Please do call the Cathedral Office if you wish to find out more about the refurbishment.
The interior of the Cathedral is now nearly completed scaffolded, trenches are being dug for the new heating system, and the first steps in the redecoration project have been taken.
The Cathedral’s centre section is used for worship on Sundays, and the Cathedral is open for viewing on Saturdays (after cleaning at 9.30 am).
The Cathedral is closed Monday – Friday until the end of August – but mid week services are being said at the Bridge Chapel, or if the choir are singing, services are at St Mary’s RC Church, Bridge Gate, Derby.
Please see the music scheme on the website for details.
Dr John Davies, Dean of Derby, said today: “These are really exciting days for Derby Cathedral. And it is oddly uplifting to see the whole nave packed with people on a Sunday surrounded by scaffolding at every turn. People are being brilliant, waiting for the end of August and a new chapter in Cathedral life and ministry”.
On the 27th of March the new Nature Gallery at Derby Museum was opened. There transparent display cases in the centre of the room allow the visitor a very close up encounter with nature in all its variety, As part of the celebration Derby Cathedral Centre is hosting a joint exhibition, entitled ‘Nature’s World’ in the Sir Richard Morris Lounge throughout May and June. On one wall a pair of perspex cabinets display some exquisite floral paintings on porcelain by Derby’s nineteenth century china artists. These items from the Museum collection are rarely seen so take advantage of the opportunity. The other wall allows us to see some superb watercolours of flowers by botanical artist, Cheryl Wilbraham. Cheryl is a member of the Society of Botanical Artists and a Royal Horticultural Society Silver Medal winner. Her work, however, goes well beyond the formal requirements of accurate depiction. Instead she tries to capture the beauty and delicacy of each flower giving it a living character through her sensitive use of her medium.
Our bells are rung regularly for Cathedral services and secular events of local and national significance. They are the loudest of the servants that proclaim the presence and vitality of this marvellous building, and they are the oldest ring of ten bells in the world. They were augmented from six bells to ten bells in 1678. The largest weighs 19 cwt (965 kg) and is nearly 500 years old.
The bells are rung by a committed band of volunteers on Tuesday evenings and Sundays. One member of the Cathedral band has been ringing here for 60 years, whilst several others have a service record that spans two or three decades. Our aim is to be amongst the best Sunday Service bands in the country, fulfilling the needs of the Cathedral by ringing for appropriate occasions. Experienced ringers are always very welcome to join us and for those who have never witnessed bell ringing first hand we organise Tower Open Days and visits to the Ringing Room by arrangement. We are particularly keen to welcome those who may have an interest in learning how to ring and thereby help to maintain one of the great English traditions.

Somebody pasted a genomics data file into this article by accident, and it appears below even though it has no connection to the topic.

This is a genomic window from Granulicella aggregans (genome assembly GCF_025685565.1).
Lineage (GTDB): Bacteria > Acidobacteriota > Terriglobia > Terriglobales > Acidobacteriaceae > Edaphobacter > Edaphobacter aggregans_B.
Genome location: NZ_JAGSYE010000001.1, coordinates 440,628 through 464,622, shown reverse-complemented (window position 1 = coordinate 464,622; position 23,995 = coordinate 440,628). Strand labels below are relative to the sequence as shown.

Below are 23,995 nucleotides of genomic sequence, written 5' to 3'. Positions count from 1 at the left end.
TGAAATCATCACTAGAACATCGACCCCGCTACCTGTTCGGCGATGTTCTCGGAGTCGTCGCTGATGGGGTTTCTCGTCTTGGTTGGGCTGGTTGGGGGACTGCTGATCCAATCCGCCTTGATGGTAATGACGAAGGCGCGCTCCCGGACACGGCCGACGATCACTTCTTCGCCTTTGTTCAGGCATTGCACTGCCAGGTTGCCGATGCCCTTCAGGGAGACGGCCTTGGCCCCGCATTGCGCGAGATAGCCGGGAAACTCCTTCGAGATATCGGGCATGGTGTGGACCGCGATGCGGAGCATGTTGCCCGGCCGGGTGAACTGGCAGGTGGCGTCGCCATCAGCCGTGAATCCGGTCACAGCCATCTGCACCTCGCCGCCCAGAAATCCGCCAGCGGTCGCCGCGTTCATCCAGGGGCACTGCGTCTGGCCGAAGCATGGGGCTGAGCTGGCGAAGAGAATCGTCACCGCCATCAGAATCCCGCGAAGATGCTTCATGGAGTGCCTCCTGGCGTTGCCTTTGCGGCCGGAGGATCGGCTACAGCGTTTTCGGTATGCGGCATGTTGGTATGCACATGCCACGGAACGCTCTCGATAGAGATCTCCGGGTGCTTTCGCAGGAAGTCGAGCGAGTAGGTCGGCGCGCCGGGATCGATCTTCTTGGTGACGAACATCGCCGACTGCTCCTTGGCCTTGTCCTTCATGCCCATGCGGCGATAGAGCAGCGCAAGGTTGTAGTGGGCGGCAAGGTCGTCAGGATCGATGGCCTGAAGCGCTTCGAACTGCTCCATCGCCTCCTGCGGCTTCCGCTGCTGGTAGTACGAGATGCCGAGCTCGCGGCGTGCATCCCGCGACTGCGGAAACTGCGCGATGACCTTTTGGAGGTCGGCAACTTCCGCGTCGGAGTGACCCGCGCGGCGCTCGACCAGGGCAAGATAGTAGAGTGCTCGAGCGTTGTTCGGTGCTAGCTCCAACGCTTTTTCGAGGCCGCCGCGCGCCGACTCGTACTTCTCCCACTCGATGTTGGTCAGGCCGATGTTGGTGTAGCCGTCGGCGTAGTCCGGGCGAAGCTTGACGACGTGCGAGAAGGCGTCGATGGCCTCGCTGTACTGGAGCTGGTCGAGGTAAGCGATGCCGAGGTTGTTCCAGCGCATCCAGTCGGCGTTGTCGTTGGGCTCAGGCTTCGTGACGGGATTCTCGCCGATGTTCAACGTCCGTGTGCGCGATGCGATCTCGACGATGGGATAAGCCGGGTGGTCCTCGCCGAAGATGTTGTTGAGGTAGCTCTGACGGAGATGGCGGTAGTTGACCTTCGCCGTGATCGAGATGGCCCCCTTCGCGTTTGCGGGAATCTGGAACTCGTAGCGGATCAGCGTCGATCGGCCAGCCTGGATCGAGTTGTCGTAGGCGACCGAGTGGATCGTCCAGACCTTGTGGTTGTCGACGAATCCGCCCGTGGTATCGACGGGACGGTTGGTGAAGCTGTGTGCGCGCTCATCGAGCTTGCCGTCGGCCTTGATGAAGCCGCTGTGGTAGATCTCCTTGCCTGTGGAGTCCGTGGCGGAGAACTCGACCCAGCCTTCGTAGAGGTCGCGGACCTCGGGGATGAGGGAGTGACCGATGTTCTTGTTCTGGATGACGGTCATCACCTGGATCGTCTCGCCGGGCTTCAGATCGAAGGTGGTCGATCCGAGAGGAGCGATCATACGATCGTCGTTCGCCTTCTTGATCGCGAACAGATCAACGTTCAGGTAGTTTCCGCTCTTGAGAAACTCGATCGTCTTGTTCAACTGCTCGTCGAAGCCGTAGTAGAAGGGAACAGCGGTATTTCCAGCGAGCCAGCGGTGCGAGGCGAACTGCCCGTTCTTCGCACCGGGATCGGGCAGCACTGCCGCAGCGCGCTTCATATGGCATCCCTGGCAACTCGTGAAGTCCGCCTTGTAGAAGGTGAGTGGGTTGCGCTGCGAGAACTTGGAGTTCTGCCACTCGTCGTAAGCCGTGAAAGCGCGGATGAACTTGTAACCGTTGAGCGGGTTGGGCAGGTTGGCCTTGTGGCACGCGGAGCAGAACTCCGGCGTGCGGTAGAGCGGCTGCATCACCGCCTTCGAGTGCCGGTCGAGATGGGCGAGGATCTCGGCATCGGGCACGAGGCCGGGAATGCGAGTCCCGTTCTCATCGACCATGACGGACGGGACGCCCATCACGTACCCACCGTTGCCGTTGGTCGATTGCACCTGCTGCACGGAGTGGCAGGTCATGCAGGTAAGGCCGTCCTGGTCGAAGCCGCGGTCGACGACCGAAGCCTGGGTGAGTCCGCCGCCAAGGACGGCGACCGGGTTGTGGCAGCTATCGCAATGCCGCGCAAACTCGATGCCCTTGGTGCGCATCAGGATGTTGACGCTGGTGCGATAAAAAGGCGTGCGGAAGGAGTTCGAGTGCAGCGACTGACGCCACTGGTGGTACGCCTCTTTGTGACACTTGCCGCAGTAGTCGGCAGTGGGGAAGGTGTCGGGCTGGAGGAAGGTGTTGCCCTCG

Visiting bands of bell ringers from the Diocese and further afield are invited to ring on our bells, particularly on a Sunday before Choral Evensong. Please contact the RingingMaster@derbycathedralbells.org.uk
Practice night is Tuesday at 7.30-9pm.
If you arrive late please phone the number posted on the tower door to gain access.
Sunday ringing is 10-10.45am and for Evensong at 6pm.
Please see our website derbycathedralbells.org.uk for more details.
The bells at Derby Cathedral will be ringing out on Sunday 3rd May to celebrate an important anniversary. Three hundred years ago, in May 1715, ‘eight gentlemen, good and true’ met at the church of St Peter Mancroft in Norwich and rang the bells continuously for more than three hours to achieve the first ever ‘peal’ on church bells. A peal consists of more than 5000 different combinations or ‘changes’ that have to be rung in a precise order, such that each change sounds slightly different from every other one. The peal has since become the standard performance piece for bell ringers and thousands of different peals have been rung since that ground-breaking achievement in East Anglia.